In 1839 part of the building was demolished and some of its elements were reused. For instance, the monumental Ionic columns that were moved to the Pombaline Downtown and that today are part of the narthex of the Queen Maria II National Theatre.
This theatre was built between 1842 and 1846 in the place of the old Estaus Palace, a medieval palace that hosted the state visits and the location of the Court of the Inquisition after 1584. It collapsed with the earthquake and was rebuilt still for the Inquisition, until it was extinguished in 1820.
After having suffered a big fire it was demolished, giving place to the theatre. In 1964, the theatre also burned down, having its interior as well as its covering got completely destroyed. It was only reopened in 1978 and today it is classified as a National Monument.
From an Uncertain Place to the Building of the Columns in Alfama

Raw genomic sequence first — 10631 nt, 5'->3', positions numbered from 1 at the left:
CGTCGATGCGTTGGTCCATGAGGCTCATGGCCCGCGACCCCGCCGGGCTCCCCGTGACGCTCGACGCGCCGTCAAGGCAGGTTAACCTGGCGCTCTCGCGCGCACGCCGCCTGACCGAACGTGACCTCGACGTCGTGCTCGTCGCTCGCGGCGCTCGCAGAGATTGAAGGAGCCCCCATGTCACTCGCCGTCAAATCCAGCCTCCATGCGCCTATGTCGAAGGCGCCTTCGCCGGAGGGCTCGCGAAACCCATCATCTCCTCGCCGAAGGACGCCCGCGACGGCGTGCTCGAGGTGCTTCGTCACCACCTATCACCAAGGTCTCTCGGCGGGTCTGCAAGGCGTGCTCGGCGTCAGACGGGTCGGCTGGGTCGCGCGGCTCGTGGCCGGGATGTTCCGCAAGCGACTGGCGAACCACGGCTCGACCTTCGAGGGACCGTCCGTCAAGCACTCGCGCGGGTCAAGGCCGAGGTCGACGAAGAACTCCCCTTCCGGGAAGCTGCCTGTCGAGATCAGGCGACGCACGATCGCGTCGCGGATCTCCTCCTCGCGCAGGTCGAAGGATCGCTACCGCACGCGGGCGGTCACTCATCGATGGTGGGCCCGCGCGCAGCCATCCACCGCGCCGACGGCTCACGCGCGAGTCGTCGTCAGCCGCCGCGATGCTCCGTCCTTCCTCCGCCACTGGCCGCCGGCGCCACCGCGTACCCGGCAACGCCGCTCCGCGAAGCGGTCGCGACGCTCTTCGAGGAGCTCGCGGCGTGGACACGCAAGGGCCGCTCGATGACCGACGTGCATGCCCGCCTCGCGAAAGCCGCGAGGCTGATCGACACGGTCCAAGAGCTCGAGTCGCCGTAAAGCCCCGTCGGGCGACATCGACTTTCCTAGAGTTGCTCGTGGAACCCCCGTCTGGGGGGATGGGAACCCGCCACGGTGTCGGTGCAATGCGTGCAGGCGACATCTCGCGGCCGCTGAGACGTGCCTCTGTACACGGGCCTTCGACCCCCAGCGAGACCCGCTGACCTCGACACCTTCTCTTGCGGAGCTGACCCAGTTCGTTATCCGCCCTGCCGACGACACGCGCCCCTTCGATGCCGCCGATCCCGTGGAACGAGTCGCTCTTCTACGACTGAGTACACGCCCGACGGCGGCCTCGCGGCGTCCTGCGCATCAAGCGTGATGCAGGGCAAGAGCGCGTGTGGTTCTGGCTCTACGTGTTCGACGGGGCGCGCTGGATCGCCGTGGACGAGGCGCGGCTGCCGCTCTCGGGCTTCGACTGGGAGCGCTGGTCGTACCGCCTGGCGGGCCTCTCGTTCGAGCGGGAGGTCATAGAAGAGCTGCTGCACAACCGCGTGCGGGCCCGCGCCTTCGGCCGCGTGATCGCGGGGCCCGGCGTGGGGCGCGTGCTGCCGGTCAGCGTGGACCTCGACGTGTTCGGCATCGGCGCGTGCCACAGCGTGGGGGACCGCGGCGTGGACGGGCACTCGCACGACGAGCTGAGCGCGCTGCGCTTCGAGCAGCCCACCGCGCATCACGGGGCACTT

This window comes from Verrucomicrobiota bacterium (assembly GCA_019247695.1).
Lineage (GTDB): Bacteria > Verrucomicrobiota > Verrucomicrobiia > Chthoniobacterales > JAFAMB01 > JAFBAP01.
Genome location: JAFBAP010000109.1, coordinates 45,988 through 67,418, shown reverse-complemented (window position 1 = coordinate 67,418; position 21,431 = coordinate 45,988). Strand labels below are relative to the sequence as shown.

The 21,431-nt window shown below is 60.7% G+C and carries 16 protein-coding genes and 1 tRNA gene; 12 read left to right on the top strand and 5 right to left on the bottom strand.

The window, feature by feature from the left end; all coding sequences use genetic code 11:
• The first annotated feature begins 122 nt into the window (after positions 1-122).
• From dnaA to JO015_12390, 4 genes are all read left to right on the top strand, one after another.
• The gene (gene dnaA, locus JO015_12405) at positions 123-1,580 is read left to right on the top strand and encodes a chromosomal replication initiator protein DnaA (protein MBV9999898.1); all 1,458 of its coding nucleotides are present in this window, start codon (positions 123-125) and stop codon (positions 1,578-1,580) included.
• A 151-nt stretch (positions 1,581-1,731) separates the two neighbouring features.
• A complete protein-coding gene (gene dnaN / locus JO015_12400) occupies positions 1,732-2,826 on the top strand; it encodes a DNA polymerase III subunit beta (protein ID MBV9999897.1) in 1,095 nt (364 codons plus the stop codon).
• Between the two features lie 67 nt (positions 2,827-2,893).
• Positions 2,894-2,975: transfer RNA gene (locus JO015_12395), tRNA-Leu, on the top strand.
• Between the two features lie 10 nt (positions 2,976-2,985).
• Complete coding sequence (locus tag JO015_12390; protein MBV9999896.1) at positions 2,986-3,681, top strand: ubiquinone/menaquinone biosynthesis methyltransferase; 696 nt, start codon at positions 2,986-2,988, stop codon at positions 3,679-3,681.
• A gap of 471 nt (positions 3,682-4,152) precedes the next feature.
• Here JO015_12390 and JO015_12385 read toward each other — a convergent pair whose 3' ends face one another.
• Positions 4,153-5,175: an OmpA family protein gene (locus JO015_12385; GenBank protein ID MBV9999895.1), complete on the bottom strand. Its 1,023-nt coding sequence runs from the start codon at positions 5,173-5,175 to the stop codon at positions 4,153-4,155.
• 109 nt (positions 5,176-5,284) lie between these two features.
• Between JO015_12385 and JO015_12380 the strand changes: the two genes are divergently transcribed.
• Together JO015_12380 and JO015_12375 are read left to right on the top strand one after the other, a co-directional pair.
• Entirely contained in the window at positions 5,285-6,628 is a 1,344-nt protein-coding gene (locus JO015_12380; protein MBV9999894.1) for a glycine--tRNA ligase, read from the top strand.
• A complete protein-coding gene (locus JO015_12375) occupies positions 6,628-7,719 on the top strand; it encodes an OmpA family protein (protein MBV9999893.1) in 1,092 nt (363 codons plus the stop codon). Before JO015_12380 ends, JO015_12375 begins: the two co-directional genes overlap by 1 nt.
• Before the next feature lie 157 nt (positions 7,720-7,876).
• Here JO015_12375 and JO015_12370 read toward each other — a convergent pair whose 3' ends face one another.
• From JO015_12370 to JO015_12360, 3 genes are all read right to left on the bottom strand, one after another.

Lastly, we reveal to you the perhaps most unusual and obscure case of these columns that the earthquake displaced.
In Alfama, in Chafariz de Dentro Square, very near the Museum of Fado there’s a building with several floors and a balcony supported by two large columns.
It’s quite evident that these imposing simple columns with simple bases and Ionic capitals weren’t produced for such a modest building. We don’t know where they came from but they’re surely another case of the recovered pieces of the earthquake that were ingeniously reused.
Curious FactIn Chafariz de Dentro Square, right in front of the building of the columns you can find another curious sculptural element made of stone that has also been displaced.
It is a crown of the kings of Portugal and its origin is also unknown, but it certainly belonged to a palace that no longer exists.
Today, the crown is illuminated and marks the entrance of a typical casa de fado (restaurant with fado performances) of Alfama.